Hanna said he also plans to continue to work toward making the capitol a place that is less influenced by lobbyists, and he wants to do that by banning lobbyist gifts to legislators. He said he won’t accept any gifts from lobbyists and he thinks that should be the precedent.

He also feels that it is important for legislators to work together on the issues, and do what is best for the state. Hanna proposes a “no budget, no paycheck” law, stating that legislators should not get paychecks if the state budget is not passed in time. He said he wants to work to get things done for the people of the 76th district and the state, and to do what he believes is the right thing for his constituents.

He said he won’t let nasty politics get in the way of doing what he thinks is right.

“I think it is the dialogue in politics is the thing I hate the most. You used to be able to get together and discuss the issues and there wasn’t this ‘Democrats are right and Republicans are wrong' or 'Democrats are the worst and Republicans are the worst.’ There wasn’t this tribalism. It was more about the person and their policies, than the actual party,” said Hanna.


Top on his list of priorities is helping seniors by protecting lottery funds, which support senior programs such as the property tax rent rebate program. Hanna already has helped stabilize Internet lottery programs to keep those funds lucrative for senior programs. And, he said he will fight to keep prescription drug cost down for seniors by protecting programs such as PACE and PACEnet.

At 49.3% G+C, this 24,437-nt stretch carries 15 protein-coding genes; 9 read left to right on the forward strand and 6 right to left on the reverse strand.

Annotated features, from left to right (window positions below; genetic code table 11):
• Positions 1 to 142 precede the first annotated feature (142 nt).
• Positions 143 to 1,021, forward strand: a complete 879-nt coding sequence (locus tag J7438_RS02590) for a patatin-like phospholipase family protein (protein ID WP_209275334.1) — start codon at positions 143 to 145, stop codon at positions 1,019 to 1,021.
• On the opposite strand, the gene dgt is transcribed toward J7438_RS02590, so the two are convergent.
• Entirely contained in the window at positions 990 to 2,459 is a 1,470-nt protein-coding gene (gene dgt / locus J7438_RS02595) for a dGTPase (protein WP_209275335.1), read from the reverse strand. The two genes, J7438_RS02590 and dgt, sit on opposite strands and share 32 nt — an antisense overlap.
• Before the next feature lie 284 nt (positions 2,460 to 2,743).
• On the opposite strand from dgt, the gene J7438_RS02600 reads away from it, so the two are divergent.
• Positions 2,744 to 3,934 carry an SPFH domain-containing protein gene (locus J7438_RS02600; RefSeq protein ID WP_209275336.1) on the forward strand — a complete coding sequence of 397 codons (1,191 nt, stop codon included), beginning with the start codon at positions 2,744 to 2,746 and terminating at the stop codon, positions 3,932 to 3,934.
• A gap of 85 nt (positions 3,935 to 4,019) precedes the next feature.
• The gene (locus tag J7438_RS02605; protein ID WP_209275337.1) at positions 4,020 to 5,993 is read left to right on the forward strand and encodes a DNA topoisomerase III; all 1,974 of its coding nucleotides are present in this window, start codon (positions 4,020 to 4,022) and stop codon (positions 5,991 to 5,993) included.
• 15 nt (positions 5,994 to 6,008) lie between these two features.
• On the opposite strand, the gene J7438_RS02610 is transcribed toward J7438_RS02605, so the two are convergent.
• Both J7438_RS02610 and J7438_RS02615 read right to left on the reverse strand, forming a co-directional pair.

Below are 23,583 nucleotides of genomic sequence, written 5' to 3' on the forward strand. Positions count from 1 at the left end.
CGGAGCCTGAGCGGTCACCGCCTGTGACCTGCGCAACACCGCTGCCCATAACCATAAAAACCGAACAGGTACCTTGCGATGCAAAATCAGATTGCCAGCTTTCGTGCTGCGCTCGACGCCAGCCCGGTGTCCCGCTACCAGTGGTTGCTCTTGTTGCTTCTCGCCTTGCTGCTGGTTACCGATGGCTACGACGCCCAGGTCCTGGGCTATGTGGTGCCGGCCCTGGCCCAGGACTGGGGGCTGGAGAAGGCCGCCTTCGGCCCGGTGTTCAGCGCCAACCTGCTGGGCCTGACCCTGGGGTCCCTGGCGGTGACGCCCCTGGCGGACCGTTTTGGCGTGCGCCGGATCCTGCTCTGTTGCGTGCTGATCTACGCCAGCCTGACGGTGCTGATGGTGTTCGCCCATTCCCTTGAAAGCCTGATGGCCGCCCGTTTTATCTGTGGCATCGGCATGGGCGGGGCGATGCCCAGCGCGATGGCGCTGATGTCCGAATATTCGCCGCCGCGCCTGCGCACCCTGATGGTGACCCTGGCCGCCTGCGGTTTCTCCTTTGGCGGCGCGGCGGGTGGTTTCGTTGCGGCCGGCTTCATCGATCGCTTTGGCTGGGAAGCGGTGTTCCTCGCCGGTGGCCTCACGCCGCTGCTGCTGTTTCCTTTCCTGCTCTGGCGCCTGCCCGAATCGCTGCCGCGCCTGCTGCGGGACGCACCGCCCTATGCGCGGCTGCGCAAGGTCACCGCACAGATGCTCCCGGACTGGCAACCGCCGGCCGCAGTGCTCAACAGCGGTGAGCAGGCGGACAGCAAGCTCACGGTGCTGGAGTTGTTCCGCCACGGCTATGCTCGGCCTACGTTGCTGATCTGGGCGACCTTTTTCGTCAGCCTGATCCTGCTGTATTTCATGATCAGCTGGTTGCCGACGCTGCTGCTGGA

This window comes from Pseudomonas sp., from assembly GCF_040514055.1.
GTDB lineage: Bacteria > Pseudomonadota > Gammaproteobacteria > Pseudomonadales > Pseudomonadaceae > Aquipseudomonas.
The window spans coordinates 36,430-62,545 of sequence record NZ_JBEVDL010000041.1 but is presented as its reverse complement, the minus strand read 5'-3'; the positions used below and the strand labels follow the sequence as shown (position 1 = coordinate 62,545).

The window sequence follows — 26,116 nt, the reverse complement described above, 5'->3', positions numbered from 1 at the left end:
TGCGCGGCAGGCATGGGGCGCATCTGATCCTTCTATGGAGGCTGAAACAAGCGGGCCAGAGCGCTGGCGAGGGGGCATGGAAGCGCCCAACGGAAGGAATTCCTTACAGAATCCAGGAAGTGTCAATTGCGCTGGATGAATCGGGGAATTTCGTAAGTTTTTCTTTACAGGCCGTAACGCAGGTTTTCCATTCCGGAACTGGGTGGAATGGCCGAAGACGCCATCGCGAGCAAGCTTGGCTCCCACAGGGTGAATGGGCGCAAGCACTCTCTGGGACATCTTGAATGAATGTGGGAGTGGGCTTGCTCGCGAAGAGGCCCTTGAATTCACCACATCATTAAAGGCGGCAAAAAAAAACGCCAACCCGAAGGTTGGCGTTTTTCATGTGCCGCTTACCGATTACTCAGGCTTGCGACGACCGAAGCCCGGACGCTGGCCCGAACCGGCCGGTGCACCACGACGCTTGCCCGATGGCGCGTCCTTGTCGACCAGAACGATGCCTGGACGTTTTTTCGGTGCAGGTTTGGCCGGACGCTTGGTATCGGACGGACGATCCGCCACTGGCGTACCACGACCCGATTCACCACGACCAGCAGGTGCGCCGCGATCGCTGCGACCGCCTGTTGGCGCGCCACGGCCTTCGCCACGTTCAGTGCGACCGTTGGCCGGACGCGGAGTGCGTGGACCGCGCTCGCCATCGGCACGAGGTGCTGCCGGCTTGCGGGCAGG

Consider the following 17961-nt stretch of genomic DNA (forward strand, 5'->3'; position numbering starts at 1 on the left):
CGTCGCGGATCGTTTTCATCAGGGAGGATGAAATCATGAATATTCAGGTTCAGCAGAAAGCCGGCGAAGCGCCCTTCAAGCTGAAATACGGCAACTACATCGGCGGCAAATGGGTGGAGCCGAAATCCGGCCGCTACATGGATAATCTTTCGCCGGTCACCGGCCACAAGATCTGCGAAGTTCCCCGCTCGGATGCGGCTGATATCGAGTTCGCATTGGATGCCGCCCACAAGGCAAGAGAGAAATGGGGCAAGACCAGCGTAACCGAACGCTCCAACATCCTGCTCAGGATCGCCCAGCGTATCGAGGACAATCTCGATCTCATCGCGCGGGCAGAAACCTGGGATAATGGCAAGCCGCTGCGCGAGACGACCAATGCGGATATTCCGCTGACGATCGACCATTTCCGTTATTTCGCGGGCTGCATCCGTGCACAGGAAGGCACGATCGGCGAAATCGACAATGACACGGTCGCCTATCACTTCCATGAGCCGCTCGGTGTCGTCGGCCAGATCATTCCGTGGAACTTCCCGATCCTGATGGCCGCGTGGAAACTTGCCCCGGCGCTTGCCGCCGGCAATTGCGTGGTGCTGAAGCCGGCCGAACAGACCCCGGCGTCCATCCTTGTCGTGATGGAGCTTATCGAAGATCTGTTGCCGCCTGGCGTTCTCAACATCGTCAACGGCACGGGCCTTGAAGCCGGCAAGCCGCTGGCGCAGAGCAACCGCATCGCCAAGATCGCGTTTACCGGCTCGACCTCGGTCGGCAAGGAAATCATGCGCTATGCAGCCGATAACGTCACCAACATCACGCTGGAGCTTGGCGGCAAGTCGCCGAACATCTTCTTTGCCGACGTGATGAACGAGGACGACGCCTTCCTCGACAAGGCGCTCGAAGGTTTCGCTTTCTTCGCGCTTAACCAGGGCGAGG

He also wants to continue the fight against opioid addiction by continue supporting prescription drug monitoring programs and making sure law enforcement and first responders have the tools they need in order to assist people struggling with addiction.


An avid outdoorsman, Hanna said he understands the values of hunting and fishing and he will fight to protect those values in the area.

The connection of the ATV trails from Snow Shoe and Clinton County and extending them all the way up to the New York border is something he feels can bring tourist money to an area that really needs it. He said the Hatfield-McCoy Trail in West Virginia attracts visitors from all over who enjoy long-distance ATV riding, and he said there is no reason that Pennsylvania riders should need to travel so far when they could connect the trails right here, making Snow Shoe and northern Pennsylvania an even bigger destination.


Hanna said the cost of higher education has risen too much over the past 15 years, and he will work to get Lock Haven University and Penn State University as much state funding as possible in order to keep tuition from rising. He also plans to work to expand career technical education to help students learn the jobs skills that employers are seeking. He said Central Pennsylvania Institute of Science and Technology is a great institution that he wants to see continue to grow.

Hanna also said he plans to continue to protect corrections workers in the area.


Born and raised in the region, Hanna said he will keep talking to the people in the district, which he calls home, by knocking on doors right up to Election Day. He said he knocks because — like his grandmother taught him and his father showed him — he knows he has to listen to the people in order to help them.

(Editor’s note: This article continues the series on governmental candidates seeking election in the Nov. 6 general election. The Gazette continues to reach out to candidates in an attempt to tell their stories as the election draws near.)